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industrial society

industrial society It is important to distinguish the descriptive from the analytical uses of this term. At a descriptive level, an industrial society is simply one displaying the characteristic features of industrialism, as listed under that heading. However, the term is also used in the abstract to denote the thesis that a definite type of society exists whose culture, institutions, and development are determined by its industrial production process. As such, theories of industrial society constitute a species of technological determinism, or scientific evolutionism. It is claimed that the logic of applied science, or of the technical processes based on scientific expertise and values, makes necessary certain fundamental and irreversible modifications to the traditional culture and institutions of a society. This view is expressed in the writings of Claude-Henri de Saint-Simon and by many nineteenth century social theorists, including Auguste Comte, Herbert Spencer, and Émile Durkheim. But the most influential example in classical sociology is to be found in Max Weber's interpretation of the modernization of the Western world as progressive rationalization, and the disenchantment of the traditional magical and supernatural systems of beliefs and values which once gave meaning to human life. For Weber's critics, however, a profound metaphysical pathos—a deeply pessimistic but unsubstantiated moral philosophy—underlies his claim that bureaucracy is inescapable in modern industrial society and politics.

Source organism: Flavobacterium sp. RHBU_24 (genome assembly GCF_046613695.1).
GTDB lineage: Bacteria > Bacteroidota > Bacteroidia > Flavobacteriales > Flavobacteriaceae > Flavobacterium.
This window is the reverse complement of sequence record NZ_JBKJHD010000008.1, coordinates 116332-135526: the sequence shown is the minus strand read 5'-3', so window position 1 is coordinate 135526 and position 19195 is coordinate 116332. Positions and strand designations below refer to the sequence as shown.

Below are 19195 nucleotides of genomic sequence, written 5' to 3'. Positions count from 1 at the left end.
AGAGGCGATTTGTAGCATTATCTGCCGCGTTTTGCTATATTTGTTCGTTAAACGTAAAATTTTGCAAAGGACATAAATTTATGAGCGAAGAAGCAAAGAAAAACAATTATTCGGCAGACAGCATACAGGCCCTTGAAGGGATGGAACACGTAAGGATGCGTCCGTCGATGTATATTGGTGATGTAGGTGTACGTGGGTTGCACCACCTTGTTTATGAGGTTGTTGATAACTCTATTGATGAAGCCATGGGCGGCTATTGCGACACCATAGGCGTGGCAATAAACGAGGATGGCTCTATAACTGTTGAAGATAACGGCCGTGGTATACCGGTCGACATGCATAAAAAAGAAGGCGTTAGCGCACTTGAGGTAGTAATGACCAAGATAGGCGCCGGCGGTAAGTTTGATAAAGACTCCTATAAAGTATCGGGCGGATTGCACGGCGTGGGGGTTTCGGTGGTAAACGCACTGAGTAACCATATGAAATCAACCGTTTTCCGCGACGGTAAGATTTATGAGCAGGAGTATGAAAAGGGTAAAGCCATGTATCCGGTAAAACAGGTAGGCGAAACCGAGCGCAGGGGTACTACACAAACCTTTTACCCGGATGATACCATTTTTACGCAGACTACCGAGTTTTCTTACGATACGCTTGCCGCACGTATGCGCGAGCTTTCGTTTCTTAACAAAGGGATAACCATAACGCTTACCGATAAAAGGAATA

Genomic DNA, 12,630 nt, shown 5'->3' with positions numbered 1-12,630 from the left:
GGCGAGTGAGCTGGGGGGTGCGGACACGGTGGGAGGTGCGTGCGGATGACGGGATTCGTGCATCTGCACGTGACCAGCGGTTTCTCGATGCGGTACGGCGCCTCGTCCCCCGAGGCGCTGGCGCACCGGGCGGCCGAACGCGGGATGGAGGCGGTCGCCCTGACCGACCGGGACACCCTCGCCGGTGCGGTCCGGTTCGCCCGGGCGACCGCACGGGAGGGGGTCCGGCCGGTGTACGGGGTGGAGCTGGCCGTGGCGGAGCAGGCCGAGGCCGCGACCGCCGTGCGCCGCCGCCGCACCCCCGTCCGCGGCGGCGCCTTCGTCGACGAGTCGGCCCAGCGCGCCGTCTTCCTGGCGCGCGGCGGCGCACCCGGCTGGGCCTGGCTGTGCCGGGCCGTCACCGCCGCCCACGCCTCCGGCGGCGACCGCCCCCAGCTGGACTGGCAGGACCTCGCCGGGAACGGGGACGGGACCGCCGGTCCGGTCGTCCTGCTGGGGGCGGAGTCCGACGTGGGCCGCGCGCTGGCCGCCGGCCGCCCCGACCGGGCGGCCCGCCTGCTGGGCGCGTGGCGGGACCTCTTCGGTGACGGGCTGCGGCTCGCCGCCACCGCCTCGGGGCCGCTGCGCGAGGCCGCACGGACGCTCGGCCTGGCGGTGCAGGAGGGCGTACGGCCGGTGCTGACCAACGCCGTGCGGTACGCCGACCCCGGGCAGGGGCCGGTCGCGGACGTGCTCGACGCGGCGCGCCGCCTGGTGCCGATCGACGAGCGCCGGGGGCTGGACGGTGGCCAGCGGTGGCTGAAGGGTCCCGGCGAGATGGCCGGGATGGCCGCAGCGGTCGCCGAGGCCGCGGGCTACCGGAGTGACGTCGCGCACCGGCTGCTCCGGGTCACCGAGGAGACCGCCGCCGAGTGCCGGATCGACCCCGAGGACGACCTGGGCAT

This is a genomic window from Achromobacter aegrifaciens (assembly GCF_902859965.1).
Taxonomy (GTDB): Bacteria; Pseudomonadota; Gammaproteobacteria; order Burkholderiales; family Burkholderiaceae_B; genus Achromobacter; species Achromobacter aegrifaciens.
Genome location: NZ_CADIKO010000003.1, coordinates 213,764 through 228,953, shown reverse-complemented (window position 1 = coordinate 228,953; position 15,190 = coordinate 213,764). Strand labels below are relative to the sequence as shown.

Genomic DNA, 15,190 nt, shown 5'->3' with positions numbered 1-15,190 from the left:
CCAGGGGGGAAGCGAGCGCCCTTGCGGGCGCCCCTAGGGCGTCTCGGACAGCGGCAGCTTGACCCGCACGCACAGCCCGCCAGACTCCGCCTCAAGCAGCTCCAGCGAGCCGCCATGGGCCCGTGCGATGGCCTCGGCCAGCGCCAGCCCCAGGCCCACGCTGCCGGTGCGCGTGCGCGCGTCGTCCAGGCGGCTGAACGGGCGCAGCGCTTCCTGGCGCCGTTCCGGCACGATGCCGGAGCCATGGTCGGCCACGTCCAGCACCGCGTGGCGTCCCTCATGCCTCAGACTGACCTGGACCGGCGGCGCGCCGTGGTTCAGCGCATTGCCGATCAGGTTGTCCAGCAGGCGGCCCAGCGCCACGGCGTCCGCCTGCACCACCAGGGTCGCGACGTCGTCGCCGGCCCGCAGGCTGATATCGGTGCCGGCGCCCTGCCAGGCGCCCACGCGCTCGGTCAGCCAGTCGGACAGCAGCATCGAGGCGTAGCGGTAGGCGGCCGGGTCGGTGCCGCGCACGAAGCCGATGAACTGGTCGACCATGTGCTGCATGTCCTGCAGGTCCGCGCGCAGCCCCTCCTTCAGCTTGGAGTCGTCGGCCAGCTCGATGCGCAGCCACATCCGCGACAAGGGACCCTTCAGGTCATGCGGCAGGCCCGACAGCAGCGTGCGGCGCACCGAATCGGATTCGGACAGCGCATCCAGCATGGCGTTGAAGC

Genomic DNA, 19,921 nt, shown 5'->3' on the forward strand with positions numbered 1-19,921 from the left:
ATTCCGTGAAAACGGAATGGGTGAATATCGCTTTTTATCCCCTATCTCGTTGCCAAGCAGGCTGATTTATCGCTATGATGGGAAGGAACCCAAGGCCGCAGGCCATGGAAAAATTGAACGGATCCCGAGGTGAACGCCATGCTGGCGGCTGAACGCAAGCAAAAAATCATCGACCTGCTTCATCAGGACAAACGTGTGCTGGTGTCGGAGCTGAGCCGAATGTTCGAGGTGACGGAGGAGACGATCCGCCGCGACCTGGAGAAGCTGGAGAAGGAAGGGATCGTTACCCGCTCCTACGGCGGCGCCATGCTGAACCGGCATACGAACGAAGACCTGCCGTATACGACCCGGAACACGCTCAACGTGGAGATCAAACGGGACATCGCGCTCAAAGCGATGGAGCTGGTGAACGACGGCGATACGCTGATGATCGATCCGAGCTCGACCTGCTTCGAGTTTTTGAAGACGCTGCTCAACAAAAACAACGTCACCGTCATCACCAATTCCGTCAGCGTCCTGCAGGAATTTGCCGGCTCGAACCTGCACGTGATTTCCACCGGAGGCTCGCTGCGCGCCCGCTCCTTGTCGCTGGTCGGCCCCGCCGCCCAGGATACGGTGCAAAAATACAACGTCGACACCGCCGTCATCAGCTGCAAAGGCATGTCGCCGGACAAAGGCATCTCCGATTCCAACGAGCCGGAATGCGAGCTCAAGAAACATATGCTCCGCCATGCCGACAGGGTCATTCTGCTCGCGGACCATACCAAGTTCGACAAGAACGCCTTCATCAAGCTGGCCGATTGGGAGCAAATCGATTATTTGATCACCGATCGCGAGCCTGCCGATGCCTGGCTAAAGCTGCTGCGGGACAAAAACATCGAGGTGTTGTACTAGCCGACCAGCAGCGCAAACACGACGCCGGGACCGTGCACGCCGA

The industrial society thesis assumed a much more tangible shape in the writings of post-war, mostly American, functionalist sociologists and industrial-relations specialists. These writers claimed to be following Durkheim in arguing that the cohesion and similarity of industrial societies depended on a social consensus, in each case around the same set of organizing values and norms. But in talking about the contents of these norms they were influenced by Weber, and stressed the rationalistic, impersonal (or universalistic) aspects of these societies, the primacy they gave to rationalized production of material goods and services, and the emphasis they placed on deferred gratification. Such societies, it was claimed, would tend over time to base the allocation of people to positions on their achievements, especially their education and technical competence, rather than on traditional ascriptive characteristics such as family connections, race, or gender. Simultaneously, mechanization and technical development would raise living standards and render many unpleasant manual jobs unnecessary, resulting in the embourgeoisement of the manual working class. The combined effect of all these factors would be that the dichotomous class structure typical of early capitalist industrialism would be replaced by a more divergent and less polarized system of occupational stratification. Marked class conflict in the workplace and industry would under mature industrialism, be replaced by institutionalized industrial conflict and collective bargaining. Political consequences would follow, for the complexity and diversity of industrial stratification implies a dispersal of power, referred to by these theorists as pluralism. Basically, this means the demise of authoritarian political systems, and their replacement by representative non-ideological mass parties. These predictions were synthesized in the work of a group of so-called convergence theorists who claimed that, because of the alleged logic of industrialism and its technology, capitalist and communist societies alike would develop into something resembling the ideal pattern of mature pluralist industrialism described above.